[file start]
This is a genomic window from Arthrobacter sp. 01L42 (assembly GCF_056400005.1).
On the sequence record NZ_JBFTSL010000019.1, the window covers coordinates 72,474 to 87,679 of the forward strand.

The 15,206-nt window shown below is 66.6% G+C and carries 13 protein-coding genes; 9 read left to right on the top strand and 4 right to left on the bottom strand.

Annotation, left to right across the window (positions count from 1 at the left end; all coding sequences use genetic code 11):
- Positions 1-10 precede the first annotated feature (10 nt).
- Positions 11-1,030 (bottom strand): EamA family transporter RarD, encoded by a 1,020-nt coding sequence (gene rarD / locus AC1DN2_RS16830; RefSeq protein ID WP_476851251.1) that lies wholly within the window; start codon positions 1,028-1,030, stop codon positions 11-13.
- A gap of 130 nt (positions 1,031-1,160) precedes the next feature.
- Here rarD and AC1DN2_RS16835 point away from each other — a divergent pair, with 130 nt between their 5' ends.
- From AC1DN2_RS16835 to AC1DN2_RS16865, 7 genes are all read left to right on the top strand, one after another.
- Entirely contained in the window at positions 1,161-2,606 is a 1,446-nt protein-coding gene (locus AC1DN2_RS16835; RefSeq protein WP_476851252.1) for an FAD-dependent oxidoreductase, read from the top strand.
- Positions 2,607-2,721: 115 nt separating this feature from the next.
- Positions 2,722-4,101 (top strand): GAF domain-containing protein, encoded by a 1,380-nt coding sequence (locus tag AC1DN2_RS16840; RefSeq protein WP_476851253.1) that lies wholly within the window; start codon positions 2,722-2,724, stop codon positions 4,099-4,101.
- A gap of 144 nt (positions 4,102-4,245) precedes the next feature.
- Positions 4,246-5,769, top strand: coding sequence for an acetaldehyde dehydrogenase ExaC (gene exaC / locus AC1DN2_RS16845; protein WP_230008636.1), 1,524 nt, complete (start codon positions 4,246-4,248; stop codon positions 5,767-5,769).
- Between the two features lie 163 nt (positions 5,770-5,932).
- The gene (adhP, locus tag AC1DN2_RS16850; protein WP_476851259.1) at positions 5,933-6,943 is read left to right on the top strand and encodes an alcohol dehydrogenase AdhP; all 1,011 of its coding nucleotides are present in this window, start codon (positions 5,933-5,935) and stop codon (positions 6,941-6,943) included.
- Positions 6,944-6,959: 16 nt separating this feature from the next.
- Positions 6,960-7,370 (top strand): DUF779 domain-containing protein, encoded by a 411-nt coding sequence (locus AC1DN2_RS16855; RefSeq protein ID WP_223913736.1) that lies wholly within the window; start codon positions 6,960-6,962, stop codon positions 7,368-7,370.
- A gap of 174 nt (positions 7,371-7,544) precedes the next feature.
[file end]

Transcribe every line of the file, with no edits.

This is a genomic window from Arthrobacter sp. 01L42 (assembly GCF_056400005.1).
On the sequence record NZ_JBFTSL010000019.1, the window covers coordinates 72,474 to 87,679 of the forward strand.

The 15,206-nt window shown below is 66.6% G+C and carries 13 protein-coding genes; 9 read left to right on the top strand and 4 right to left on the bottom strand.

Annotation, left to right across the window (positions count from 1 at the left end; all coding sequences use genetic code 11):
- Positions 1-10 precede the first annotated feature (10 nt).
- Positions 11-1,030 (bottom strand): EamA family transporter RarD, encoded by a 1,020-nt coding sequence (gene rarD / locus AC1DN2_RS16830; RefSeq protein ID WP_476851251.1) that lies wholly within the window; start codon positions 1,028-1,030, stop codon positions 11-13.
- A gap of 130 nt (positions 1,031-1,160) precedes the next feature.
- Here rarD and AC1DN2_RS16835 point away from each other — a divergent pair, with 130 nt between their 5' ends.
- From AC1DN2_RS16835 to AC1DN2_RS16865, 7 genes are all read left to right on the top strand, one after another.
- Entirely contained in the window at positions 1,161-2,606 is a 1,446-nt protein-coding gene (locus AC1DN2_RS16835; RefSeq protein WP_476851252.1) for an FAD-dependent oxidoreductase, read from the top strand.
- Positions 2,607-2,721: 115 nt separating this feature from the next.
- Positions 2,722-4,101 (top strand): GAF domain-containing protein, encoded by a 1,380-nt coding sequence (locus tag AC1DN2_RS16840; RefSeq protein WP_476851253.1) that lies wholly within the window; start codon positions 2,722-2,724, stop codon positions 4,099-4,101.
- A gap of 144 nt (positions 4,102-4,245) precedes the next feature.
- Positions 4,246-5,769, top strand: coding sequence for an acetaldehyde dehydrogenase ExaC (gene exaC / locus AC1DN2_RS16845; protein WP_230008636.1), 1,524 nt, complete (start codon positions 4,246-4,248; stop codon positions 5,767-5,769).
- Between the two features lie 163 nt (positions 5,770-5,932).
- The gene (adhP, locus tag AC1DN2_RS16850; protein WP_476851259.1) at positions 5,933-6,943 is read left to right on the top strand and encodes an alcohol dehydrogenase AdhP; all 1,011 of its coding nucleotides are present in this window, start codon (positions 5,933-5,935) and stop codon (positions 6,941-6,943) included.
- Positions 6,944-6,959: 16 nt separating this feature from the next.
- Positions 6,960-7,370 (top strand): DUF779 domain-containing protein, encoded by a 411-nt coding sequence (locus AC1DN2_RS16855; RefSeq protein ID WP_223913736.1) that lies wholly within the window; start codon positions 6,960-6,962, stop codon positions 7,368-7,370.
- A gap of 174 nt (positions 7,371-7,544) precedes the next feature.